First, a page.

Scanning Probe Microscopy (SPM)
Optical microscopes were the first form of microscope to be designed and employed in scientific research, but their powers were quickly determined to be limited. The image got fuzzy or distorted while studying specimens smaller than the wavelength of the light.
The electron microscope, which employs electron beams to create an image of the material, was invented in 1921 to solve this constraint. The resolution of the microscopic images created was much improved as a result of this.
Scanning probe microscopy was invented in the late twentieth century to investigate surfaces with atomic resolution, which is impossible to do with an electron microscope. The first scanning tunneling microscope was invented in 1981 by Dr. Gerd Binnig and Dr. Heinrich Rohrer. This was an important development in nanotechnology since it allowed scientists to see an atomic-level representation of the surface of samples.
Scientists may now look at individual atoms, study their properties, and manipulate them to build new structures.
Scanning Probe Microscopy Types
Scanning probe microscopes come in a variety of shapes and sizes, including:
The van der Waals force between the tip and the specimen is measured using an atomic force microscope (AFM).
The electrical current between the tip and the specimen is measured using a scanning tunneling microscope (STM).
How does an SPM work?
A scanning probe microscope uses a cantilever with a sharp probe tip to scan the surface of the object. The tip goes back and forth in a highly precise manner, allowing the probe to be moved atom by atom.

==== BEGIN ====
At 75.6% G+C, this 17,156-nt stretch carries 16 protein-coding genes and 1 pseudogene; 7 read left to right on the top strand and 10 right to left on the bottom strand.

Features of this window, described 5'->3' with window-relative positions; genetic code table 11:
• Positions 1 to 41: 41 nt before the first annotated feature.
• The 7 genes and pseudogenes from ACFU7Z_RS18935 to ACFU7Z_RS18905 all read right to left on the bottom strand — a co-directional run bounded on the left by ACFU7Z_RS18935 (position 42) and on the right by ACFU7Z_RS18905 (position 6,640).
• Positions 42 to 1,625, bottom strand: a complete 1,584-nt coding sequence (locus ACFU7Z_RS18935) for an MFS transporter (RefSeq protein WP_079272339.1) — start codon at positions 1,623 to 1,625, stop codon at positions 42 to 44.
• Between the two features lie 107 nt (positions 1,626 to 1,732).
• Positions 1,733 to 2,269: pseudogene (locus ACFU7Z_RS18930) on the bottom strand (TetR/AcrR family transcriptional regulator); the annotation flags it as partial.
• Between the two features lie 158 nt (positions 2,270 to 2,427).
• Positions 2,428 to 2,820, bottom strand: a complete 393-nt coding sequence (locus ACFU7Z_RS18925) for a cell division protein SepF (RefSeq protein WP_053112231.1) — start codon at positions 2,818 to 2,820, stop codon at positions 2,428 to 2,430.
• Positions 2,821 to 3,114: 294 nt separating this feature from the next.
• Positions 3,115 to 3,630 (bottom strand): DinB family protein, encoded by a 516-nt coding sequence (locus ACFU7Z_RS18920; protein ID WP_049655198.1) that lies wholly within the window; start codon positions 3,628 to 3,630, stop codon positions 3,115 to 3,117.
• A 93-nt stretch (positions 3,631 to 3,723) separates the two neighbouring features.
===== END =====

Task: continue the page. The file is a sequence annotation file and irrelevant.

When the tip of the cantilever approaches close to the surface of the sample, a force deflects the cantilever, which may be detected using a laser reflected from the cantilever into photodiodes. Deflections can be caused by a variety of forces, including mechanical, electrostatic, magnetic, chemical bonds, van der Waals, and capillary forces.
A computer combines the data from the laser reflections detected by the photodiodes to create an image. The image is colorless since it is a representation of attributes rather than light, though the computer program may add color to help distinguish the various qualities of the specimen.
Scanning probe microscopy employs a variety of approaches, depending on the study's goals.
The microscope could, for example, be adjusted to "contact mode," which entails a constant force between the cantilever tip and the specimen's surface. This mode enables for the quick creation of a surface image.
The microscope can also be adjusted to "dynamic mode," which includes oscillating the cantilever so that the tip intermittently taps the surface of the specimen. When the study sample has a soft surface, this is especially useful.